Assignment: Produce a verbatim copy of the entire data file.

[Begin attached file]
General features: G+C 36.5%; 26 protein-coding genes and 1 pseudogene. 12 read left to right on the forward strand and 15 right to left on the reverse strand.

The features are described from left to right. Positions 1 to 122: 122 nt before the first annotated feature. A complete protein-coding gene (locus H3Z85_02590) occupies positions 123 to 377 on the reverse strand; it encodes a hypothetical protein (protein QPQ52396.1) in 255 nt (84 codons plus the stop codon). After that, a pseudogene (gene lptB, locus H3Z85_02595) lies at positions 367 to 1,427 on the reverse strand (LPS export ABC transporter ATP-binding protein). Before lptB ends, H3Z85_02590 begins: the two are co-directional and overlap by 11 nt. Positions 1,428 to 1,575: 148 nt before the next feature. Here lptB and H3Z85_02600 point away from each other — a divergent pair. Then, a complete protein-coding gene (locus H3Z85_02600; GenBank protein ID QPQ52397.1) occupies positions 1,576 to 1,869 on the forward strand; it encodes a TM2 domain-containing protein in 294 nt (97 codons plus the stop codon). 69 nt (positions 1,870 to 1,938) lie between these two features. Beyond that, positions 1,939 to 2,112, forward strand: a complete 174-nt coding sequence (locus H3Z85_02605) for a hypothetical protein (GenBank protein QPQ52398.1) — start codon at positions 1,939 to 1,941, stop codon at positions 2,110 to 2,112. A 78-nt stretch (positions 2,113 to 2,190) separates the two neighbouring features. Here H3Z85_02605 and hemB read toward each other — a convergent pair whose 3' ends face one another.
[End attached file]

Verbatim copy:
General features: G+C 36.5%; 26 protein-coding genes and 1 pseudogene. 12 read left to right on the forward strand and 15 right to left on the reverse strand.

The features are described from left to right. Positions 1 to 122: 122 nt before the first annotated feature. A complete protein-coding gene (locus H3Z85_02590) occupies positions 123 to 377 on the reverse strand; it encodes a hypothetical protein (protein QPQ52396.1) in 255 nt (84 codons plus the stop codon). After that, a pseudogene (gene lptB, locus H3Z85_02595) lies at positions 367 to 1,427 on the reverse strand (LPS export ABC transporter ATP-binding protein). Before lptB ends, H3Z85_02590 begins: the two are co-directional and overlap by 11 nt. Positions 1,428 to 1,575: 148 nt before the next feature. Here lptB and H3Z85_02600 point away from each other — a divergent pair. Then, a complete protein-coding gene (locus H3Z85_02600; GenBank protein ID QPQ52397.1) occupies positions 1,576 to 1,869 on the forward strand; it encodes a TM2 domain-containing protein in 294 nt (97 codons plus the stop codon). 69 nt (positions 1,870 to 1,938) lie between these two features. Beyond that, positions 1,939 to 2,112, forward strand: a complete 174-nt coding sequence (locus H3Z85_02605) for a hypothetical protein (GenBank protein QPQ52398.1) — start codon at positions 1,939 to 1,941, stop codon at positions 2,110 to 2,112. A 78-nt stretch (positions 2,113 to 2,190) separates the two neighbouring features. Here H3Z85_02605 and hemB read toward each other — a convergent pair whose 3' ends face one another.